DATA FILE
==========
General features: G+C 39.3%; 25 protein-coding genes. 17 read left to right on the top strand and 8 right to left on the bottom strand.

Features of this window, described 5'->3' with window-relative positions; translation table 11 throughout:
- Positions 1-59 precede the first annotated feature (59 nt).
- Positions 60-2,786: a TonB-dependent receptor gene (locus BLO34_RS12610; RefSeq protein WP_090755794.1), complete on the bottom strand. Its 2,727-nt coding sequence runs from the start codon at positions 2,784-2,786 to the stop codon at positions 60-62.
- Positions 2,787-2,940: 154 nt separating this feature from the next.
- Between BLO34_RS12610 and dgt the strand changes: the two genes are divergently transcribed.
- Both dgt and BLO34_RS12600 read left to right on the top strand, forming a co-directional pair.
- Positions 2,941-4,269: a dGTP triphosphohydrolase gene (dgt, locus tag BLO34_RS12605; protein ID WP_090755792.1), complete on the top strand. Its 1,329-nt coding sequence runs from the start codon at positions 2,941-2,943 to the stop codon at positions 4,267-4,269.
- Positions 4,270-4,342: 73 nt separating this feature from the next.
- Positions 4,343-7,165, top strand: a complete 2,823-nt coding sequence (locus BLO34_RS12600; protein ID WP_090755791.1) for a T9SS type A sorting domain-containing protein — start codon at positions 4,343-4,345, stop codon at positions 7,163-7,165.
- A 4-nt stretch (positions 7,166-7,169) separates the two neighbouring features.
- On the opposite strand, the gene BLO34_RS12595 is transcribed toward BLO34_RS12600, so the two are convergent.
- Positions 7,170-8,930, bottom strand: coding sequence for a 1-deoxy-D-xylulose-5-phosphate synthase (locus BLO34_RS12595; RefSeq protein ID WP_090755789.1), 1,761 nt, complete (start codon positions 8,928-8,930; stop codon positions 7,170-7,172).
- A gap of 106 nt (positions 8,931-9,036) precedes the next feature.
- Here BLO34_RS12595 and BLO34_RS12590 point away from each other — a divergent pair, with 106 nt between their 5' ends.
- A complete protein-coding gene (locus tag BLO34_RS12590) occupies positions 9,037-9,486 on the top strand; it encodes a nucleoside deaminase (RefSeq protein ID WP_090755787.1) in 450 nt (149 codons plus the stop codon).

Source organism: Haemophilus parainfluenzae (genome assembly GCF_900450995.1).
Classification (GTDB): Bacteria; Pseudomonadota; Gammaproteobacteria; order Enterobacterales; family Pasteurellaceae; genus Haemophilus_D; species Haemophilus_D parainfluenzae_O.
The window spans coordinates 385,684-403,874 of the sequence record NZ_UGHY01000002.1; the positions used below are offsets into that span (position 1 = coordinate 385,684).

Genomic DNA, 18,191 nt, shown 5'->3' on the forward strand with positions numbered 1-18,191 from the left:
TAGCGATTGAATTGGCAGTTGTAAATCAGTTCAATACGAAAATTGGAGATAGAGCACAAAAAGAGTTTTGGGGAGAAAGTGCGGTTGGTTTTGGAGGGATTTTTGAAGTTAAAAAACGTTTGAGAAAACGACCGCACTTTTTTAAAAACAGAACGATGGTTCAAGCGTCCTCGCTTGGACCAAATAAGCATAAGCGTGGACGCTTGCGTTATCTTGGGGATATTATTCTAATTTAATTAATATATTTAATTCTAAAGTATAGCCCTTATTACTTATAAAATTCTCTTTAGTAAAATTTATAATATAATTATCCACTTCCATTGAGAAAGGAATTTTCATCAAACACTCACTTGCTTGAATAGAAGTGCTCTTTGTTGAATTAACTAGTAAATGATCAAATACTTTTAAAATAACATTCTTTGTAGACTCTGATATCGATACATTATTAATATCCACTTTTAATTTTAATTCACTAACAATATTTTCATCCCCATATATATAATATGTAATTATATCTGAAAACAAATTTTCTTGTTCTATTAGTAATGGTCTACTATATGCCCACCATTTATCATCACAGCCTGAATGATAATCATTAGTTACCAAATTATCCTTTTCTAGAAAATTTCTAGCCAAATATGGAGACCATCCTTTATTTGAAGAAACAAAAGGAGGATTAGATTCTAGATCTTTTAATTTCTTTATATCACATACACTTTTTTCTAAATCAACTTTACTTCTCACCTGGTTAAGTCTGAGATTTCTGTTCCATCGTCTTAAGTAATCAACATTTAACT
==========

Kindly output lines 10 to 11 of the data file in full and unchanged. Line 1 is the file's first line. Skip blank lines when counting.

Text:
- Positions 4,343-7,165, top strand: a complete 2,823-nt coding sequence (locus BLO34_RS12600; protein ID WP_090755791.1) for a T9SS type A sorting domain-containing protein — start codon at positions 4,343-4,345, stop codon at positions 7,163-7,165.
- A 4-nt stretch (positions 7,166-7,169) separates the two neighbouring features.